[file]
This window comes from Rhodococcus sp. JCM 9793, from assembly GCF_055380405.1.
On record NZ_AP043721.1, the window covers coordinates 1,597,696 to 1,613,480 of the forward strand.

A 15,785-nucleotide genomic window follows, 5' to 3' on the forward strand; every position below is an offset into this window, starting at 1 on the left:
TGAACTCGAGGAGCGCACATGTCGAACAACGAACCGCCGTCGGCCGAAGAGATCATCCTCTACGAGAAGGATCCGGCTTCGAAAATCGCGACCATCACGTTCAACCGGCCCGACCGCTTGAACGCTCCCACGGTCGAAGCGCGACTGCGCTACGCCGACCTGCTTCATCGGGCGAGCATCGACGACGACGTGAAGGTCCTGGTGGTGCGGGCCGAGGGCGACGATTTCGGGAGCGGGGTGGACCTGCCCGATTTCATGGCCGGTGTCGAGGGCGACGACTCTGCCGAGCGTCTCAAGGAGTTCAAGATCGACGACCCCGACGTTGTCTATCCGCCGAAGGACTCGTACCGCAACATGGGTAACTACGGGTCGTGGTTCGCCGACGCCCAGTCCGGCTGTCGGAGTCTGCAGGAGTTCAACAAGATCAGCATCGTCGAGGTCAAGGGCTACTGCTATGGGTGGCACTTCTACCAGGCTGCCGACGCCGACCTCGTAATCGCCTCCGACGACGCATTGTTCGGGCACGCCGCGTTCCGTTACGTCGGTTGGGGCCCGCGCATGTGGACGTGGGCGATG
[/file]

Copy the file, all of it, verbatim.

This window comes from Rhodococcus sp. JCM 9793, from assembly GCF_055380405.1.
On record NZ_AP043721.1, the window covers coordinates 1,597,696 to 1,613,480 of the forward strand.

A 15,785-nucleotide genomic window follows, 5' to 3' on the forward strand; every position below is an offset into this window, starting at 1 on the left:
TGAACTCGAGGAGCGCACATGTCGAACAACGAACCGCCGTCGGCCGAAGAGATCATCCTCTACGAGAAGGATCCGGCTTCGAAAATCGCGACCATCACGTTCAACCGGCCCGACCGCTTGAACGCTCCCACGGTCGAAGCGCGACTGCGCTACGCCGACCTGCTTCATCGGGCGAGCATCGACGACGACGTGAAGGTCCTGGTGGTGCGGGCCGAGGGCGACGATTTCGGGAGCGGGGTGGACCTGCCCGATTTCATGGCCGGTGTCGAGGGCGACGACTCTGCCGAGCGTCTCAAGGAGTTCAAGATCGACGACCCCGACGTTGTCTATCCGCCGAAGGACTCGTACCGCAACATGGGTAACTACGGGTCGTGGTTCGCCGACGCCCAGTCCGGCTGTCGGAGTCTGCAGGAGTTCAACAAGATCAGCATCGTCGAGGTCAAGGGCTACTGCTATGGGTGGCACTTCTACCAGGCTGCCGACGCCGACCTCGTAATCGCCTCCGACGACGCATTGTTCGGGCACGCCGCGTTCCGTTACGTCGGTTGGGGCCCGCGCATGTGGACGTGGGCGATG